you'll never see any mention anywhere in any of those things of a little company called all county building supply and maintenance. this is the company that the trumps set up for the purpose of syphoning cash out of fred trump's empire without paying gift or estate taxes. so this is not annald story. this is a very new story. >> shepard: and the reaction from those in new york state have suggested an investigation may begin. got any new tax documents? the whole world is looking for them. >> one of the things this story taught me at least, the end of -- in the reporting for the story, we put our hands on about 200 tax returns from inside the trump family empire. there's more tax returns to be gotten.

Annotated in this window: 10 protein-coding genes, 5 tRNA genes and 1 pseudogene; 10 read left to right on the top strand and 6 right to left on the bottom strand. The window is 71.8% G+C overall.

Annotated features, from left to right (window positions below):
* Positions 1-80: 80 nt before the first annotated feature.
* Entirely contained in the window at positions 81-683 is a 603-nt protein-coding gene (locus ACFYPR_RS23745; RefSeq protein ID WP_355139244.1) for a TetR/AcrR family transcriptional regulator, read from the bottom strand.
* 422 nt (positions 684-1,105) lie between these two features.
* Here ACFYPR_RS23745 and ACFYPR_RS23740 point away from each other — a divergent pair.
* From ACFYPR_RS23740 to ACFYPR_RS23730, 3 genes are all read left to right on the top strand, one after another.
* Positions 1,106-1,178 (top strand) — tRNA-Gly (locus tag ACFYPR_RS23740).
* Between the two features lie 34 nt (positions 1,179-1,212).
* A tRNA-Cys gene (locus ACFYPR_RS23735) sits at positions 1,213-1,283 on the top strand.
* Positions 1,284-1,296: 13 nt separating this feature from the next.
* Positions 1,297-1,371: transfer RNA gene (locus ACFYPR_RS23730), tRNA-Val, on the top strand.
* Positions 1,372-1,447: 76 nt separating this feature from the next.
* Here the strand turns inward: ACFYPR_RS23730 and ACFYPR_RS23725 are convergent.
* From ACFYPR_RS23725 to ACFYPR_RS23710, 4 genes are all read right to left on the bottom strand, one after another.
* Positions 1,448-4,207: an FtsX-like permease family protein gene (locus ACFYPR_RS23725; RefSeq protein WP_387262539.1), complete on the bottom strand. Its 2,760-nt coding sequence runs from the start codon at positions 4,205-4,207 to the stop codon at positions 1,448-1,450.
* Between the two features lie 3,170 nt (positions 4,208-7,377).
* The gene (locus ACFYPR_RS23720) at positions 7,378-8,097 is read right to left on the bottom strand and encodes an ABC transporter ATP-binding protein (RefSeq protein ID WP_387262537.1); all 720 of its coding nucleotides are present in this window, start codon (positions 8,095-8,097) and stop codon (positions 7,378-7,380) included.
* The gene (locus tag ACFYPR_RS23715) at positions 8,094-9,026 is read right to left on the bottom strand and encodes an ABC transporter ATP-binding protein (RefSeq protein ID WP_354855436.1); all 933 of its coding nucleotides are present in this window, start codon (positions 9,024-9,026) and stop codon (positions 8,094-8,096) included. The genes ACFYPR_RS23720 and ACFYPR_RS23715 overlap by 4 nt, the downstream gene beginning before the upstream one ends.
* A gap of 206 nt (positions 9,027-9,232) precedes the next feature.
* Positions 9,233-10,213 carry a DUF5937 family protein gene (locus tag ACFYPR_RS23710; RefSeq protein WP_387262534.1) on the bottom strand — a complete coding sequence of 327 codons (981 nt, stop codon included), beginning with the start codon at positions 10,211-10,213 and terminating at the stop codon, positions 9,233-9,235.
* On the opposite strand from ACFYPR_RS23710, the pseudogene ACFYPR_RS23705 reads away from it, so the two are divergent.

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so i have to manage my time wisely. ♪ plan your financial life with prudential. bring your challenges. >> shepard: now to the special counsel investigation of the 2016 election and russian interference. republicans on the house judiciary committee may slap the former fbi director james comey with a subpoena to force him to talk to him behind closed doors about what happened in that agency leading up to the presidential election. that's what a source now tells fox news. james comey rejected lawmaker's request for a private interview but said he would be willing to testify in a public hearing. the deputy attorney general, rod rosenstein, is expected to talk to committee members in a closed-door session next week. "the new york times" reported last month that rosenstein talked about secretly recording president trump and using the